Dr Walker-Meikle’s research interests focus on the relationship between animals and humans, particularly in medicine and natural history. She received her PhD from University College London, and published Medieval Pets (Boydell & Brewer, 2012), the first social and cultural study of companion animals in the late medieval period. Kathleen received a Wellcome Trust fellowship grant to examine animal bites and toxicology in the late medieval period. Kathleen has a strong interest in palaeography, manuscript studies, and digital humanities, and has worked on the Antidotarium magnum with Professor Monica Green (Arizona State University), with the Consortium of European Research Libraries on archival digital infrastructures and at University College Cork on Irish humanism and palaeography. She was recently a research fellow at UCL on the Inner Lives project, examining late medieval cosmology, magic, astrology, and emotions. On the Renaissance Skin project she will be focusing on animal skin and diseases afflicting the skin.
A major focus in the course of the Renaissance Skin project will involve examining ideas and descriptions of animal skin, especial fur, feathers and horns. I am particularly interested in examining European texts on ‘new’ animals from Asia and the New World. This will contribute to our knowledge on the changing ideas of animal skin in a globalised world in the period 1450 and 1700, and the connections and differences between human and animal skins, in textual, material and iconographic culture.
I will also look at the damage caused to animal and human skin, mainly from diseases such as smallpox, syphilis, scrofula, cancer, leprosy, lupus, and will also draw on previous research on the bites and stings of animals). A wide of variety of sources will be consulted, from pharmacological preparations to treat such afflictions to their appearance in literature and iconography.
Kathleen is currently on secondment at the V&A (Jan 2020 to end June 2020).
Dr Sebestian Kroupa
Postdoctoral Research FellowWebsite
Sebestian was a member of the Renaissance Skin project team from March 2020 to October 2021.
- Early modern science and medicine
- Cross-cultural and trans-national histories
- Global skins and global networks
- Early modern material culture and cultures of collecting
Sebestian is a historian of early modern science and medicine, with a special interest in cross-cultural histories, exchanges of knowledge and objects on a global scale (and anything to do with the Jesuits). He received his PhD from the University of Cambridge in 2019. Focusing on the Philippines, his dissertation traced the production and communication of natural and medical knowledge across three continents, from London and English colonial outposts in India to Dutch, Spanish and Portuguese imperial settlements in Asia and America. He has published on long-distance networks of knowledge exchange and Renaissance geography and co-edited a BJHS special issue on science and islands in Indo-Pacific worlds.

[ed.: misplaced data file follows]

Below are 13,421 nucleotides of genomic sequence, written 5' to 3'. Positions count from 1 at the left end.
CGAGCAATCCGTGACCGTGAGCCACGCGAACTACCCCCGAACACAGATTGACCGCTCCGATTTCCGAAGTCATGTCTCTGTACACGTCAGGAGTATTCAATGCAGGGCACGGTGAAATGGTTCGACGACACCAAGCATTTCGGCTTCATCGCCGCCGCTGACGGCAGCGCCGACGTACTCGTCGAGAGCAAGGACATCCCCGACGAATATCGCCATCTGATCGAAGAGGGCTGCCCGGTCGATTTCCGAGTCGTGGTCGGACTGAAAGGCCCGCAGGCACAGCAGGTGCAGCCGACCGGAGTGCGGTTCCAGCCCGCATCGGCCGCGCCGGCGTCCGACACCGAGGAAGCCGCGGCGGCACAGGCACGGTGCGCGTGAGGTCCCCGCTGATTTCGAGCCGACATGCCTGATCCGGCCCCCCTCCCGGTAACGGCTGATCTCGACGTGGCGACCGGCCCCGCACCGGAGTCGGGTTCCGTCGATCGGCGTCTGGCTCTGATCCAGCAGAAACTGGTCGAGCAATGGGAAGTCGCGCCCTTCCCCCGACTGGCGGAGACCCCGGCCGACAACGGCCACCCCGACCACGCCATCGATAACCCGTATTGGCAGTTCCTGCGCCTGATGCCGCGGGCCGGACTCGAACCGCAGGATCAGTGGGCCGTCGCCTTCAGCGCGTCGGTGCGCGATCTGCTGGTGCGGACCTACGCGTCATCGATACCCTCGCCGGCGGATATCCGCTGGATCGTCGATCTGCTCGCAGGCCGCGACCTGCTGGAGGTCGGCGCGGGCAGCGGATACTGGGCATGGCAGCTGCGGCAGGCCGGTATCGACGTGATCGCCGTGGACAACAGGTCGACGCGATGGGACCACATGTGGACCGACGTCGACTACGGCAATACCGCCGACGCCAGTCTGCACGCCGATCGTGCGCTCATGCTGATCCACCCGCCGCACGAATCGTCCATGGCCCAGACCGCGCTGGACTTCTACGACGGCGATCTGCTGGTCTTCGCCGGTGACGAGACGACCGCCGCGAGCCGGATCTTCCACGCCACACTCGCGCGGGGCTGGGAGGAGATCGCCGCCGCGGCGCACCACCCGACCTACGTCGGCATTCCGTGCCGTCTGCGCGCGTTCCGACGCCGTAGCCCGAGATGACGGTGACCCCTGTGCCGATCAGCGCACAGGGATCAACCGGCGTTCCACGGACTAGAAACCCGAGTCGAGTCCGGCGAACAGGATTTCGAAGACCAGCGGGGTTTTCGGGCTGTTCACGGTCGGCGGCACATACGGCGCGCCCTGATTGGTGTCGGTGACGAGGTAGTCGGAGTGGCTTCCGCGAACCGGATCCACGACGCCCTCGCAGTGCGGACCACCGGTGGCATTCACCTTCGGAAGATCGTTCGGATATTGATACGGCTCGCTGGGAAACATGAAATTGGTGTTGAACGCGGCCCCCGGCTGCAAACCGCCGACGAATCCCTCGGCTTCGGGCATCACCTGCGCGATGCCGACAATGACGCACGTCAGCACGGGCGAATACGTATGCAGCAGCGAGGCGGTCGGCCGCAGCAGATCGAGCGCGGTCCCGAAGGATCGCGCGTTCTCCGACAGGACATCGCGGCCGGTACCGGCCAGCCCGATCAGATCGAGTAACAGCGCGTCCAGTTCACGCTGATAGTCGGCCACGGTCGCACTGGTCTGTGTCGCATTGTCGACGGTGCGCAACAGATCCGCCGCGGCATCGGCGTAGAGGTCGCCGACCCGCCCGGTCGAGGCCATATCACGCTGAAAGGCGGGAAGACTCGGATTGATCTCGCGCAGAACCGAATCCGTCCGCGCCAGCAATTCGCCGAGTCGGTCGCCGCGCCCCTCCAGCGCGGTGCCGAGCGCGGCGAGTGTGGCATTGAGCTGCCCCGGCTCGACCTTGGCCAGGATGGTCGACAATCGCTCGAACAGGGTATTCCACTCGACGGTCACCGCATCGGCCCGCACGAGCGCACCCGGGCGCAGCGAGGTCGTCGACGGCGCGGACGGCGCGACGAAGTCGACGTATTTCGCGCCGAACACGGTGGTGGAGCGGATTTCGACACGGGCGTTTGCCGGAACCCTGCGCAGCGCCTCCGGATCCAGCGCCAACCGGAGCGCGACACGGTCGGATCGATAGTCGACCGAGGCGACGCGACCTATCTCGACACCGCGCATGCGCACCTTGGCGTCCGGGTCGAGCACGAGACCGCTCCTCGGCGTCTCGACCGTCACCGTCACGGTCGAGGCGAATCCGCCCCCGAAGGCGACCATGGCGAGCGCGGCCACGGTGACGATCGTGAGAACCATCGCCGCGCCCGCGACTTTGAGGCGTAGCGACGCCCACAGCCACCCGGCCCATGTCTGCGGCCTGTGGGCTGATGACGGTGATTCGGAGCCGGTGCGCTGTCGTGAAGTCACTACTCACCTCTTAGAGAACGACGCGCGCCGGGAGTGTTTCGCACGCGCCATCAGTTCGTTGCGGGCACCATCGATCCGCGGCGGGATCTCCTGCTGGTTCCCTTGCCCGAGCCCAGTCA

On the Renaissance Skin project, Sebestian will be focusing on the role of skin in mediating transfers of knowledge and practices across different cultures. Relying predominantly on sources written by Catholic missionaries, his research will investigate the uses and understandings of skin in colonial settings around the globe, with a special focus on diseases, monstrosities and medical and surgical practices. Sebestian is also interested in European encounters with ‘global skins’ and will examine early modern accounts of the tattooing practices of indigenous peoples of the Philippines. His main aim is to explore how these interactions changed and challenged early modern European conceptions about skin against the backdrop of the increasingly globalised world.
Becca was a member of the Renaissance Skin project from March 2019 until its close.
Becca has worked at King’s College London in project based roles since 2015, and holds a PRINCE2 Practitioner qualification in project management. As project manager, Rebecca 's role involves organising project events and activities, all external and internal communication, and financial management.
Dr Juliet Claxton
Juliet was a member of the Renaissance Skin project team from it's start, to 2020.
- Early modern material culture
- Porcelain and collecting
- Early modern dress & textiles
- Merchants and luxury suppliers in the early modern period
Juliet was awarded her doctorate in 2012 from Queen Mary, University of London under the supervision of Professor Evelyn Welch. Her research explored the economic, trade and social context of Asian porcelain in England from 1588-1700. She has taught on undergraduate modules at Queen Mary and has worked as a project coordinator on both the HERA –funded project ‘Fashioning the Early Modern’ and a joint V&A/King’s College initiative ‘Early Modern Dress in Your Hands’.